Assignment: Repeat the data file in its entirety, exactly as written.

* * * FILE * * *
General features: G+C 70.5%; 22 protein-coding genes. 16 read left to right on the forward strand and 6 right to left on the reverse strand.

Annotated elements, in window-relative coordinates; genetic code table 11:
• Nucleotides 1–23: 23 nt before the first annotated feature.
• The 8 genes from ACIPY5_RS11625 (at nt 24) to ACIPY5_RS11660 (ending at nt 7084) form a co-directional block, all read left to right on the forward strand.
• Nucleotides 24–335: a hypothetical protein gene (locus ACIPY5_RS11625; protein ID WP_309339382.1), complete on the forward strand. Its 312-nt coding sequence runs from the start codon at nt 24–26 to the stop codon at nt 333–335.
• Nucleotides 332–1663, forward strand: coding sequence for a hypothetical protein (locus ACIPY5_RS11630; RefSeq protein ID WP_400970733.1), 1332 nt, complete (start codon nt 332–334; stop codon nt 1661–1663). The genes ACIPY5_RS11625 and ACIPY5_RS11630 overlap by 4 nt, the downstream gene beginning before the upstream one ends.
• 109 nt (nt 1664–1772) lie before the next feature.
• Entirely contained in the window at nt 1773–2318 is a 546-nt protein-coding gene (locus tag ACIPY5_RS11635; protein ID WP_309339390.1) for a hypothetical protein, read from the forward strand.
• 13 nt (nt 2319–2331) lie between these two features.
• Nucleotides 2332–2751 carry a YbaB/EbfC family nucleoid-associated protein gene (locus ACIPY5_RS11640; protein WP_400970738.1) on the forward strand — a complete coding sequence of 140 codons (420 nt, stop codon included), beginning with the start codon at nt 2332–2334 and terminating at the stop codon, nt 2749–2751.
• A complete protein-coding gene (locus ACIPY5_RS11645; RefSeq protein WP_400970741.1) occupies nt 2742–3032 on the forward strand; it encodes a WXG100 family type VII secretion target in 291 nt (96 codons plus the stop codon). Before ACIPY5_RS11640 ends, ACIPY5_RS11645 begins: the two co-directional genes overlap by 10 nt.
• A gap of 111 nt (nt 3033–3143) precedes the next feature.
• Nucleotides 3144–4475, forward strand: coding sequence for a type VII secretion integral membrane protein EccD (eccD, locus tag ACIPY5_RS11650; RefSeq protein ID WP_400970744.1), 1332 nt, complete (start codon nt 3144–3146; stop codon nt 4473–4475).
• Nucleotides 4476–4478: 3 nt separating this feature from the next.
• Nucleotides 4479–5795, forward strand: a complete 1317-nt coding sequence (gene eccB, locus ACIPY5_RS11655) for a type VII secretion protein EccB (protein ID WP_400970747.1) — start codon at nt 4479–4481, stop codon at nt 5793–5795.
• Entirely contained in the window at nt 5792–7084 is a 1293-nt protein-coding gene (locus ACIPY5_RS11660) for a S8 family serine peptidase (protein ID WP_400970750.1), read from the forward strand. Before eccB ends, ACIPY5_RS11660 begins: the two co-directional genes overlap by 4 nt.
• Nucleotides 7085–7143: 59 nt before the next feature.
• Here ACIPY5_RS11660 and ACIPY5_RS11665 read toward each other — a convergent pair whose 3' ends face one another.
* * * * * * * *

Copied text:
General features: G+C 70.5%; 22 protein-coding genes. 16 read left to right on the forward strand and 6 right to left on the reverse strand.

Annotated elements, in window-relative coordinates; genetic code table 11:
• Nucleotides 1–23: 23 nt before the first annotated feature.
• The 8 genes from ACIPY5_RS11625 (at nt 24) to ACIPY5_RS11660 (ending at nt 7084) form a co-directional block, all read left to right on the forward strand.
• Nucleotides 24–335: a hypothetical protein gene (locus ACIPY5_RS11625; protein ID WP_309339382.1), complete on the forward strand. Its 312-nt coding sequence runs from the start codon at nt 24–26 to the stop codon at nt 333–335.
• Nucleotides 332–1663, forward strand: coding sequence for a hypothetical protein (locus ACIPY5_RS11630; RefSeq protein ID WP_400970733.1), 1332 nt, complete (start codon nt 332–334; stop codon nt 1661–1663). The genes ACIPY5_RS11625 and ACIPY5_RS11630 overlap by 4 nt, the downstream gene beginning before the upstream one ends.
• 109 nt (nt 1664–1772) lie before the next feature.
• Entirely contained in the window at nt 1773–2318 is a 546-nt protein-coding gene (locus tag ACIPY5_RS11635; protein ID WP_309339390.1) for a hypothetical protein, read from the forward strand.
• 13 nt (nt 2319–2331) lie between these two features.
• Nucleotides 2332–2751 carry a YbaB/EbfC family nucleoid-associated protein gene (locus ACIPY5_RS11640; protein WP_400970738.1) on the forward strand — a complete coding sequence of 140 codons (420 nt, stop codon included), beginning with the start codon at nt 2332–2334 and terminating at the stop codon, nt 2749–2751.
• A complete protein-coding gene (locus ACIPY5_RS11645; RefSeq protein WP_400970741.1) occupies nt 2742–3032 on the forward strand; it encodes a WXG100 family type VII secretion target in 291 nt (96 codons plus the stop codon). Before ACIPY5_RS11640 ends, ACIPY5_RS11645 begins: the two co-directional genes overlap by 10 nt.
• A gap of 111 nt (nt 3033–3143) precedes the next feature.
• Nucleotides 3144–4475, forward strand: coding sequence for a type VII secretion integral membrane protein EccD (eccD, locus tag ACIPY5_RS11650; RefSeq protein ID WP_400970744.1), 1332 nt, complete (start codon nt 3144–3146; stop codon nt 4473–4475).
• Nucleotides 4476–4478: 3 nt separating this feature from the next.
• Nucleotides 4479–5795, forward strand: a complete 1317-nt coding sequence (gene eccB, locus ACIPY5_RS11655) for a type VII secretion protein EccB (protein ID WP_400970747.1) — start codon at nt 4479–4481, stop codon at nt 5793–5795.
• Entirely contained in the window at nt 5792–7084 is a 1293-nt protein-coding gene (locus ACIPY5_RS11660) for a S8 family serine peptidase (protein ID WP_400970750.1), read from the forward strand. Before eccB ends, ACIPY5_RS11660 begins: the two co-directional genes overlap by 4 nt.
• Nucleotides 7085–7143: 59 nt before the next feature.
• Here ACIPY5_RS11660 and ACIPY5_RS11665 read toward each other — a convergent pair whose 3' ends face one another.